If you are new to Germany, you may find the following combination of concurrent aspects perplexing: Europe’s industrial hub and one of the centers of global innovation has surprisingly slow internet. By slow we mean below the average speed for the Organisation for Economic Co-operation and Development (OECD) member countries and lagging behind less developed and wealthy countries both in terms of mobile and broadband speeds.
If you are used to the internet speeds in Northern Europe, East Asia, or—perhaps unexpectedly for those unfamiliar with this region—Eastern Europe, the German internet may come as an unpleasant surprise. Determined to get to the bottom of this conundrum, we have devoted this week’s post to exploring the reasons behind this apparent incongruity.
A thorny issue
The German IT sector has long complained that the slow internet is hampering the development of high tech in Germany, particularly of data-intensive disciplines like artificial intelligence, robotics, and artificial reality. But the issue of slow internet speeds is a thorny and multi-pronged one, featuring factors like politics, (partly) state-owned enterprises, and chronic underinvestment in infrastructure, amongst others.
The topic of laying out a fiber optic network all over the country has been the subject of political ping-pong at the federal and local levels for many years. The impediments to its implementation, unsurprisingly enough, are financial constraints and political disagreements. By some estimates, such an endeavor would come at a price of €80bn, almost three times more than what the government is prepared to invest in infrastructure overall. Not only that, but incumbent Deutsche Telekom, a third of the shares of which are owned by the federal government, has been staunchly opposed to the idea of laying out fiber optic cables all over the country, particularly in underpopulated rural areas. While its position may make financial sense, it is politically unpopular, for it leaves those places with the most constrained resources—underpopulated towns and regions—to fend for themselves in order to have functional internet.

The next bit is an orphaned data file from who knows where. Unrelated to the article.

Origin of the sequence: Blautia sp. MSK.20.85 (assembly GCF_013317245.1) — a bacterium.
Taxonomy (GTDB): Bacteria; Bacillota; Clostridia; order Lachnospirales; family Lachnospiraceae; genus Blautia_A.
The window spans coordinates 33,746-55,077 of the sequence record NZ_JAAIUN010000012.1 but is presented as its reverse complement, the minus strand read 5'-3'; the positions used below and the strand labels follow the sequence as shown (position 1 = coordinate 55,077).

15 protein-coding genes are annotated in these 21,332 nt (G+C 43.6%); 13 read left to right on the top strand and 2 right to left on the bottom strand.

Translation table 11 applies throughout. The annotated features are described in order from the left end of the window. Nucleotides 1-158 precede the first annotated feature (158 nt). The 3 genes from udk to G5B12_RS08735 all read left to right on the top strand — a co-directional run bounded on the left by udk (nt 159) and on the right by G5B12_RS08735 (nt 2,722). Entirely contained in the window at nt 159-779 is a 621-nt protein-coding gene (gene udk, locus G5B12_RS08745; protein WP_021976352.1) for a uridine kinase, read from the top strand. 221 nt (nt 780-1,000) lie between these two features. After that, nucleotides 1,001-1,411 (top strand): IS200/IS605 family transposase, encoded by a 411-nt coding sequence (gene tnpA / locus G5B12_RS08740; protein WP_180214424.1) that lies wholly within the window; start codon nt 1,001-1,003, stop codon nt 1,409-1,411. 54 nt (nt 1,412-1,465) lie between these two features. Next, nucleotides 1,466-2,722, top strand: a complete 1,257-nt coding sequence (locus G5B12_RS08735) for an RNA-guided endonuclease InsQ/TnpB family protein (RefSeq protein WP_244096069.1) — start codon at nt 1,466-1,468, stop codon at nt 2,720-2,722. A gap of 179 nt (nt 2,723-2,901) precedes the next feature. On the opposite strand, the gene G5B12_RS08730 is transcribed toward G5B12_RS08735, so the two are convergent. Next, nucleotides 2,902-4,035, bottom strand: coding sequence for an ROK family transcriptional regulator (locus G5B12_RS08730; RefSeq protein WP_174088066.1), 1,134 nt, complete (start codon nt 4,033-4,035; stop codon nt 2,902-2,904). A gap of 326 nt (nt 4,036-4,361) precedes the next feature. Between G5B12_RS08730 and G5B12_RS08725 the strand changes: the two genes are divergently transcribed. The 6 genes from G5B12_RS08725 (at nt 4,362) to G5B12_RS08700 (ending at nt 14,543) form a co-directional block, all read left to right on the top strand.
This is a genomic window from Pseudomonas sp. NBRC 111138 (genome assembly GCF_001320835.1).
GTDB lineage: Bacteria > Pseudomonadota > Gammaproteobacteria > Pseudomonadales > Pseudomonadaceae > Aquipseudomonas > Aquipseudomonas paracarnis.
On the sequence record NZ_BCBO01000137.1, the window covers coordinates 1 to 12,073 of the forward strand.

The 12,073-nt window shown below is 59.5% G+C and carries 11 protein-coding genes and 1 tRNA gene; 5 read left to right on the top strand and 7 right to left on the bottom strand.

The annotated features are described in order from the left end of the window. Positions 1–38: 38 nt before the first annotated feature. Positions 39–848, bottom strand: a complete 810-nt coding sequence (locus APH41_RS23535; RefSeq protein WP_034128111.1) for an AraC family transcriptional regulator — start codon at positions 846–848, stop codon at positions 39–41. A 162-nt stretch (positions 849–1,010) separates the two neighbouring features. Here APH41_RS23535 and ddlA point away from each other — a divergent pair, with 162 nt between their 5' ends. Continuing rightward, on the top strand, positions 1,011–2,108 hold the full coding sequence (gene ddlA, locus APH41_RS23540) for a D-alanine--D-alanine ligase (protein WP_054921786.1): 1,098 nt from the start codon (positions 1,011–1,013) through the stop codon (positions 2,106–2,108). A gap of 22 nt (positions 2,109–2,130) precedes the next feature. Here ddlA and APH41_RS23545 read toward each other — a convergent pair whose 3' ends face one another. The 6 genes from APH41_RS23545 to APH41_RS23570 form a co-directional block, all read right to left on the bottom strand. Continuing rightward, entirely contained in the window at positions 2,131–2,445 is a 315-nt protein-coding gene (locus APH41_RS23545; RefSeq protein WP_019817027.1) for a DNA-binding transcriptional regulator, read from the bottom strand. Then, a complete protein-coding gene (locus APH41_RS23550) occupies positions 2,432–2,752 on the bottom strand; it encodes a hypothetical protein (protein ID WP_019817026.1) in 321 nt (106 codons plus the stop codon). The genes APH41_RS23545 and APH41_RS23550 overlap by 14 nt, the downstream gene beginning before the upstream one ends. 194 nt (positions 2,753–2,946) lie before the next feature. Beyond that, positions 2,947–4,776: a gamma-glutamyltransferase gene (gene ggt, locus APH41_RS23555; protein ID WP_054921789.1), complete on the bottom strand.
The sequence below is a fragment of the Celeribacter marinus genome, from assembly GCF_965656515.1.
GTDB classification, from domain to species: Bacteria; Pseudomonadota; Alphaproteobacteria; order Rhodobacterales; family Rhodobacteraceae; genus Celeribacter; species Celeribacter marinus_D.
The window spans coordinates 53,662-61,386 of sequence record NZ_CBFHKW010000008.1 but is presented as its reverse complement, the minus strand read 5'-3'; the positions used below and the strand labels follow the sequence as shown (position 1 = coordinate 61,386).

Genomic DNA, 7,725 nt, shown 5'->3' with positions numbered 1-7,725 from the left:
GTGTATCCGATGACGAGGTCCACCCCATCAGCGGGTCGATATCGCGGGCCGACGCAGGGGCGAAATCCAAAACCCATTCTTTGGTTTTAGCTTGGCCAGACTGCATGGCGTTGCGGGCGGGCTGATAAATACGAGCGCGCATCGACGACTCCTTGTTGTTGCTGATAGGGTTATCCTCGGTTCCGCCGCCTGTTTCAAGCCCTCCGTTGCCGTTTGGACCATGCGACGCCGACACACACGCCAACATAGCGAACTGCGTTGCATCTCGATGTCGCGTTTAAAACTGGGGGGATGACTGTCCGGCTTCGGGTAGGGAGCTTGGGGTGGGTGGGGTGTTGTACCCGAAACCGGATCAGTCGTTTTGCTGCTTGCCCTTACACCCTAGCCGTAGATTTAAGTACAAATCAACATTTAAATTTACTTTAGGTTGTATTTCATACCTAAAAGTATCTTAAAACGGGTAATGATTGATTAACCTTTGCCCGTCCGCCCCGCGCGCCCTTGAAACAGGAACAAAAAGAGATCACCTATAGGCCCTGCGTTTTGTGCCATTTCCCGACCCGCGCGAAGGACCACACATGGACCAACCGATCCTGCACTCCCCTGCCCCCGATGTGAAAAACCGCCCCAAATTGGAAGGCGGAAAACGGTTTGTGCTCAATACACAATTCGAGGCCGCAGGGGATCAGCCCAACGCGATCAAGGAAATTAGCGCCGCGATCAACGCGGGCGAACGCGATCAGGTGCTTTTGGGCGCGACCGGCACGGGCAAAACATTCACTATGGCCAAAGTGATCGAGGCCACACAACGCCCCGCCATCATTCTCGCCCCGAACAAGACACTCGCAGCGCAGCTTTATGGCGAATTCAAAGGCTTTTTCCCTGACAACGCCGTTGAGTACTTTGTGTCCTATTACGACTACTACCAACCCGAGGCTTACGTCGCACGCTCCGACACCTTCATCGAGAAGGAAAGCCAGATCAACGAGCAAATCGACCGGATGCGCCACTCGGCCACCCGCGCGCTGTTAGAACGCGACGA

Instead of fiber optic, the company has used a technique called vectoring, which can increase speeds on the existing copper lines at a fraction of the cost of fiber optic, though it is likely to be a temporary fix that will soon be rendered obsolete by technological developments.
Having ruffled feathers in Berlin, Brussels, and the German countryside for quite some time, Deutsche Telekom has promised to streamline the vectoring process in more areas shortly.
But the telecommunications incumbent is not the only culprit for Germany’s slow internet. The funding that the federal government has made available for the development of internet infrastructure—€3.5bn for the period 2015-2021—requires such a complicated application process, that it dissuades smaller states and municipalities, which have limited human resources, from applying for grants for these purposes. This hurdle, too, is likely to be overcome soon, though, as the governing coalition promised in early 2018 to make it easier for local government institutions to apply for the funds.
Keeping our hopes up
Many promises are being made about improving the quality of the internet in Germany. We at AtomLeap—and likely many companies that, like us, rely on high-speed internet—are choosing to remain hopeful that the situation will indeed improve sooner rather than later. In the meantime, like any shortcoming, the slow internet in Germany is pushing high-tech startups to be creative and to do more with less.